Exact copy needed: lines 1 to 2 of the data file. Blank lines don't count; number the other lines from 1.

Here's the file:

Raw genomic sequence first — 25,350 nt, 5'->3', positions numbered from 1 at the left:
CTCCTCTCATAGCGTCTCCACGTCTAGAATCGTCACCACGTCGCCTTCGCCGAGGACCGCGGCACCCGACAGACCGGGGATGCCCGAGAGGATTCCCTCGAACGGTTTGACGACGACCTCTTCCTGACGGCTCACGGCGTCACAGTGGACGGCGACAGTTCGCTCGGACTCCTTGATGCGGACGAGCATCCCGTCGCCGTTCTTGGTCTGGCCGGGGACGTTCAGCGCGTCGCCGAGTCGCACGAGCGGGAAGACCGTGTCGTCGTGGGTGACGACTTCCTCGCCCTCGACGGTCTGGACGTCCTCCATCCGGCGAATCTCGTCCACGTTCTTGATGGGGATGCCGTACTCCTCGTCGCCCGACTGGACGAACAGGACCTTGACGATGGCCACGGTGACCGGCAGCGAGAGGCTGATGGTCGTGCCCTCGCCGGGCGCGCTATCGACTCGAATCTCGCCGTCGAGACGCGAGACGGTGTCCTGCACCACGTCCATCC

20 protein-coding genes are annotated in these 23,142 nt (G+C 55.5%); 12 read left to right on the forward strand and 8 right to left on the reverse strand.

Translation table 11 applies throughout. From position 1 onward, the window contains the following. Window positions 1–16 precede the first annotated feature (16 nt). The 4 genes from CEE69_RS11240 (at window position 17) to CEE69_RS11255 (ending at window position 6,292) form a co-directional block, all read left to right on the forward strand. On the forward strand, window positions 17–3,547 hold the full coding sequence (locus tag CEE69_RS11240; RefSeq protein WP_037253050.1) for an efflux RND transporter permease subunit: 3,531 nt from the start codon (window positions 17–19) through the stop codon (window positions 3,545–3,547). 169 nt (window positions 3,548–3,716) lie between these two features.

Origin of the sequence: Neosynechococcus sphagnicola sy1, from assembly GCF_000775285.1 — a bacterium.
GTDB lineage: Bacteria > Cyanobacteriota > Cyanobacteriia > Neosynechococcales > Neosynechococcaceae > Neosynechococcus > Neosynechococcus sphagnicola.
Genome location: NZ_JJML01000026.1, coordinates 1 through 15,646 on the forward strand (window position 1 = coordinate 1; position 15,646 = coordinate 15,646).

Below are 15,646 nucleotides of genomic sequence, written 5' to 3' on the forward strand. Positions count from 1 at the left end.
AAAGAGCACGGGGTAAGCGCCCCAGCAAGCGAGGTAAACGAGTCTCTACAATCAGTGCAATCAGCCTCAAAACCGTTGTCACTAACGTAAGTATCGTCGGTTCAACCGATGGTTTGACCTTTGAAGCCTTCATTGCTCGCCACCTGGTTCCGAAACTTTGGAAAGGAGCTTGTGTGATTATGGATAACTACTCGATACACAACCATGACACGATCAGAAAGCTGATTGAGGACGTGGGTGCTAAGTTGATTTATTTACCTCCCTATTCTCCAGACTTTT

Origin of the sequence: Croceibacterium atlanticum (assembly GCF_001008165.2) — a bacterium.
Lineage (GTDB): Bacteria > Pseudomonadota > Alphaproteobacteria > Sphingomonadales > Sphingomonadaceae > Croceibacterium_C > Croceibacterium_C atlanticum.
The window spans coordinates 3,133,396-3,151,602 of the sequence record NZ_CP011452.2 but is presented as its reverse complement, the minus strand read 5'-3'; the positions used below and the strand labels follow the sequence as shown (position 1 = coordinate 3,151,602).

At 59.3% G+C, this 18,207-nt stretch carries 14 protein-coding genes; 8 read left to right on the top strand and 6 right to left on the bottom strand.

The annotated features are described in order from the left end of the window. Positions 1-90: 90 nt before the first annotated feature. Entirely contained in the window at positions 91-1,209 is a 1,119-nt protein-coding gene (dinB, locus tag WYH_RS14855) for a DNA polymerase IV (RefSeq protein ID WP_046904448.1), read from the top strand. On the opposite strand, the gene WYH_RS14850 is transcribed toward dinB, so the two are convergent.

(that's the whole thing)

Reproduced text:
Raw genomic sequence first — 25,350 nt, 5'->3', positions numbered from 1 at the left:
CTCCTCTCATAGCGTCTCCACGTCTAGAATCGTCACCACGTCGCCTTCGCCGAGGACCGCGGCACCCGACAGACCGGGGATGCCCGAGAGGATTCCCTCGAACGGTTTGACGACGACCTCTTCCTGACGGCTCACGGCGTCACAGTGGACGGCGACAGTTCGCTCGGACTCCTTGATGCGGACGAGCATCCCGTCGCCGTTCTTGGTCTGGCCGGGGACGTTCAGCGCGTCGCCGAGTCGCACGAGCGGGAAGACCGTGTCGTCGTGGGTGACGACTTCCTCGCCCTCGACGGTCTGGACGTCCTCCATCCGGCGAATCTCGTCCACGTTCTTGATGGGGATGCCGTACTCCTCGTCGCCCGACTGGACGAACAGGACCTTGACGATGGCCACGGTGACCGGCAGCGAGAGGCTGATGGTCGTGCCCTCGCCGGGCGCGCTATCGACTCGAATCTCGCCGTCGAGACGCGAGACGGTGTCCTGCACCACGTCCATCC